Restraining orders can be either criminal or civil court orders. The common attribute they share, however, is that the consequence of violating either type of order is considered a criminal offense.
A criminal protective order (CPO) is, as the title suggests, the criminal variation of restraining order, aimed to protect victims of crime. The defendant in a criminal case is usually served papers containing a list of things they are prohibited from doing, such as calling the victim, using a third party to contact the victim, staying away from a victim, and so forth.
There are two types of civil restraining orders: a standard restraining order, and a domestic violence order. A standard restraining order deals with situations where a person has been the target of harassment, stalking, or threats. Under these circumstances, the complaining person does not have to have been in a close relationship with the offender. For example, the parties could be neighbors, co-workers, acquaintances, and so on. If the court finds that the request for protection is not based on a violation of the law, the court can assess filing fees for a civil restraining order of $435.00.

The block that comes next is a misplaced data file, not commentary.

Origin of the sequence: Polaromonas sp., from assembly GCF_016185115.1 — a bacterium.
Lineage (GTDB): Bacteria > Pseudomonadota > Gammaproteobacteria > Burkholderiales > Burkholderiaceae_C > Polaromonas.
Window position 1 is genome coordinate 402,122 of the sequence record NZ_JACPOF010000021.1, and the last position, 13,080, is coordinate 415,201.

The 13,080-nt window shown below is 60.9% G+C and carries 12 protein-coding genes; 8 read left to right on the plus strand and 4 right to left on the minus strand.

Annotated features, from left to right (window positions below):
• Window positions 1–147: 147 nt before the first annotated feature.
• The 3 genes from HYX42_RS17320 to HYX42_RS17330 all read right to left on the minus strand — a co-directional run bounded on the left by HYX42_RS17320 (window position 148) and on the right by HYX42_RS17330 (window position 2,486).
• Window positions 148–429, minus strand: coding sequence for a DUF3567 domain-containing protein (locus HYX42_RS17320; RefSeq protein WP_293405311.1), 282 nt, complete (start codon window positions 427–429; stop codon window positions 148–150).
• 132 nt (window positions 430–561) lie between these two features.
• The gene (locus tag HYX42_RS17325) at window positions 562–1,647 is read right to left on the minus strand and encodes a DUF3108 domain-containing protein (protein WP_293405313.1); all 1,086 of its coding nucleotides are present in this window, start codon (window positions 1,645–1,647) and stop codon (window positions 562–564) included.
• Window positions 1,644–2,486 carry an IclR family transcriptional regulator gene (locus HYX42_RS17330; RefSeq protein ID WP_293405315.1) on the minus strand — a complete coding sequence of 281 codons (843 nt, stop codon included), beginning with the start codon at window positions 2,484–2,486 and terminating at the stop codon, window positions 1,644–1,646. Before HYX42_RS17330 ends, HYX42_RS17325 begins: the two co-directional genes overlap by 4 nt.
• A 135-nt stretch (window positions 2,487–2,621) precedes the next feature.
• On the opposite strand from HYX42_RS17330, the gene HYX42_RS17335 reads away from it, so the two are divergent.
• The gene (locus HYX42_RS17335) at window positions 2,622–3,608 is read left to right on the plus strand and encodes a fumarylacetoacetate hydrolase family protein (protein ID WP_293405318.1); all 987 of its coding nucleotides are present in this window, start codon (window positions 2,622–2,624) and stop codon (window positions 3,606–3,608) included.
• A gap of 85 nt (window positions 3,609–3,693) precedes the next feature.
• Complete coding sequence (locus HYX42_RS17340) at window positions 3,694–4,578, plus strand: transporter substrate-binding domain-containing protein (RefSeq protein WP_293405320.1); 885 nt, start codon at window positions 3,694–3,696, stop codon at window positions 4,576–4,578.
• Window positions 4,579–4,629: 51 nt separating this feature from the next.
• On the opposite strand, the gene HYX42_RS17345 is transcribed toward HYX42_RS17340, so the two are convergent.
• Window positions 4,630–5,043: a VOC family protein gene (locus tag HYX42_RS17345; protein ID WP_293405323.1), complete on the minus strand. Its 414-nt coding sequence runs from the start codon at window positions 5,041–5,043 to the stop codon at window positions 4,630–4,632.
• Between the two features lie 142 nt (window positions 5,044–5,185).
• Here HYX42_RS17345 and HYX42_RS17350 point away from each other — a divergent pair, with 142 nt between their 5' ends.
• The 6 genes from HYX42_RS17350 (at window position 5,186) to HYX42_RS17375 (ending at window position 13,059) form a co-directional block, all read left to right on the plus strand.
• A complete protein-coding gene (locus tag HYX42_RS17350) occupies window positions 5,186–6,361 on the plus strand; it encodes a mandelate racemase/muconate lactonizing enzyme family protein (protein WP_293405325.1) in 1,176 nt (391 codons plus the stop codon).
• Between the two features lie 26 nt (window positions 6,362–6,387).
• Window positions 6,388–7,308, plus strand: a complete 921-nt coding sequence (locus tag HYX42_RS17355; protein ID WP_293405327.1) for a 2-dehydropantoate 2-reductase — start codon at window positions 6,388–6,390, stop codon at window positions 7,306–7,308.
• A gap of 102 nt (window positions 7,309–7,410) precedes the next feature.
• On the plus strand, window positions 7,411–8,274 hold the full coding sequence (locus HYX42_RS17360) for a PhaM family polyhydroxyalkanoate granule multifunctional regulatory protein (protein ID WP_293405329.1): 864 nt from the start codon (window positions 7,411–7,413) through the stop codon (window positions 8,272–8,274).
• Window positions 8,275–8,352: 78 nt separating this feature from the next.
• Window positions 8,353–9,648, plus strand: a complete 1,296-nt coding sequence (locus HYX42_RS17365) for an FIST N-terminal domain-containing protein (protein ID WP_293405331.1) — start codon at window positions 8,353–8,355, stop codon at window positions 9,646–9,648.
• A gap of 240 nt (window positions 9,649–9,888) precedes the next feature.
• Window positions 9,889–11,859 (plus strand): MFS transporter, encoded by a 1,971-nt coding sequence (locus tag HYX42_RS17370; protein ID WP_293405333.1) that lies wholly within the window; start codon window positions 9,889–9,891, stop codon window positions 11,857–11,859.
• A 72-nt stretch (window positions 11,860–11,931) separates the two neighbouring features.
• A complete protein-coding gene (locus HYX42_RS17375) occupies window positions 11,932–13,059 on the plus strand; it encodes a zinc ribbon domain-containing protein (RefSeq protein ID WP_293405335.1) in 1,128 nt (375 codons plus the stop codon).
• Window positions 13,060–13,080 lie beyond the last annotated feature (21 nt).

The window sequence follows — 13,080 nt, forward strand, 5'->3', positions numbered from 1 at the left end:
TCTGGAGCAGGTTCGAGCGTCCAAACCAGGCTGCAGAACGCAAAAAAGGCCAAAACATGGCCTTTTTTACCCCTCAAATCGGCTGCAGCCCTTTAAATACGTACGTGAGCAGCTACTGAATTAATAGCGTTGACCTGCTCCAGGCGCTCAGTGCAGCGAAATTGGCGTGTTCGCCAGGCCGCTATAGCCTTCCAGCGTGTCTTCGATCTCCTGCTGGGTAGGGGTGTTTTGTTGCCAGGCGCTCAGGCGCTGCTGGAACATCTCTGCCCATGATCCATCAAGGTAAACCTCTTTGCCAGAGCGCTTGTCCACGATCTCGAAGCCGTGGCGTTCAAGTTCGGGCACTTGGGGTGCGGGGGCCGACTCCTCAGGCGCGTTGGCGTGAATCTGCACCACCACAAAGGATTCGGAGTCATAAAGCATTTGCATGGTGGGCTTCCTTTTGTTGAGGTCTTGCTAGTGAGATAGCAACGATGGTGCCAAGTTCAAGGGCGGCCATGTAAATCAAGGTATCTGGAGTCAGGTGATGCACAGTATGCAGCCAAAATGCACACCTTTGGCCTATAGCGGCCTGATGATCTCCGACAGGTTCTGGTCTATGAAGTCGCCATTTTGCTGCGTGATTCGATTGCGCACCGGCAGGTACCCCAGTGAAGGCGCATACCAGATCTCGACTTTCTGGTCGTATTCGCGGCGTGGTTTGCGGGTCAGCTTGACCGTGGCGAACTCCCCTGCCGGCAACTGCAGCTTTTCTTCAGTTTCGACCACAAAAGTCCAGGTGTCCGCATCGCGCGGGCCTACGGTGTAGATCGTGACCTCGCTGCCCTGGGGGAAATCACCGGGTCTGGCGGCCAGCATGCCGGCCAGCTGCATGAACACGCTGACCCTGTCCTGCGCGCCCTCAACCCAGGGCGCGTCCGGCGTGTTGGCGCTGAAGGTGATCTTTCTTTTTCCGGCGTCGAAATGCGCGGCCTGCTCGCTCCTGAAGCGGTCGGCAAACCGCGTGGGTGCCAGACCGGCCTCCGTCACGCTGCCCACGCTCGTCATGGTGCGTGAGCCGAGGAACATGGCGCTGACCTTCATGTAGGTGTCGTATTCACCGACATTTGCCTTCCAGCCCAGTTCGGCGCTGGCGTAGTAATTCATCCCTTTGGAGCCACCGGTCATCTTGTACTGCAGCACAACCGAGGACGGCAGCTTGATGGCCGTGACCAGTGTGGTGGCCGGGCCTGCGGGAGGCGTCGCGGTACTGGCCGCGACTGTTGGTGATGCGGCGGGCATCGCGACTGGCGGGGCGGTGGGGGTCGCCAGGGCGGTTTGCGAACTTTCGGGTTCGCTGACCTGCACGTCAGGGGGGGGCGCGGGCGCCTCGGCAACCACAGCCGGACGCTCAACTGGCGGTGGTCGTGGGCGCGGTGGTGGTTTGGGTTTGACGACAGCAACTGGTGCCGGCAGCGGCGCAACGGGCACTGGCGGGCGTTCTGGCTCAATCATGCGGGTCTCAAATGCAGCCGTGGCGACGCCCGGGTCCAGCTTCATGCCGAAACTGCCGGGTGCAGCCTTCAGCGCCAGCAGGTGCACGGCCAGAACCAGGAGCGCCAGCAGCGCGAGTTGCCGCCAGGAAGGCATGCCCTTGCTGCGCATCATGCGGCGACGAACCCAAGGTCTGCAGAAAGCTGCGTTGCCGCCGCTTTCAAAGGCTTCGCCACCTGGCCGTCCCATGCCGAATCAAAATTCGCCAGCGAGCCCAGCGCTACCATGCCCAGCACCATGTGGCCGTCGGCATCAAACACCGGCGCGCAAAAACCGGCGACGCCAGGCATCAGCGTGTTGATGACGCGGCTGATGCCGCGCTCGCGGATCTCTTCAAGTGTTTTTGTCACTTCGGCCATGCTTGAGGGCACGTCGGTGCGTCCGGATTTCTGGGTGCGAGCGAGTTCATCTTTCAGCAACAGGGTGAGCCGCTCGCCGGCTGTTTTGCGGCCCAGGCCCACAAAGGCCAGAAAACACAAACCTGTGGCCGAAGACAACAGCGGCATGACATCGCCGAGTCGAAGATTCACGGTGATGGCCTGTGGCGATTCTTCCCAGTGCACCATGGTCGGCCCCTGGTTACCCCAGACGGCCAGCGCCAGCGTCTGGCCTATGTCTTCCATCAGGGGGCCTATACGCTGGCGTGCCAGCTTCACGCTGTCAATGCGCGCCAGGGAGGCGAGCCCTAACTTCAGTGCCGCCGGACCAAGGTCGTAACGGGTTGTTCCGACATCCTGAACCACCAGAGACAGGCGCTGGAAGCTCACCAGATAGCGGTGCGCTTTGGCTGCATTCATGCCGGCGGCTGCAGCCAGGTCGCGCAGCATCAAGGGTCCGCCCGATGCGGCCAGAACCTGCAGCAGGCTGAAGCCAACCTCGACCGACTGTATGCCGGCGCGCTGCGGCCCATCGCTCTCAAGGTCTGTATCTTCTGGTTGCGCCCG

A domestic violence restraining order, according to the Superior Court of California, requires that the victim have had a close personal relationship with the individual he or she is asking to restrain — parents, spouses, in-laws, exes, boyfriend/girlfriend, etc. There is no fee for filing a request for protection, and forms can be obtained on the court’s website online or at these locations.
Once the court issues and serves a protective order in both criminal and civil matters, breaching the court order is a crime. Both forms of restraining order carry penalties of up to one year for each violation.
Asking the court for protection is a serious request and should be crafted carefully. The court requires a high burden of proof to sustain a restraining order. Call the Law Offices of Cassandra Hearn, APC to make sure your request for protection is filed correctly.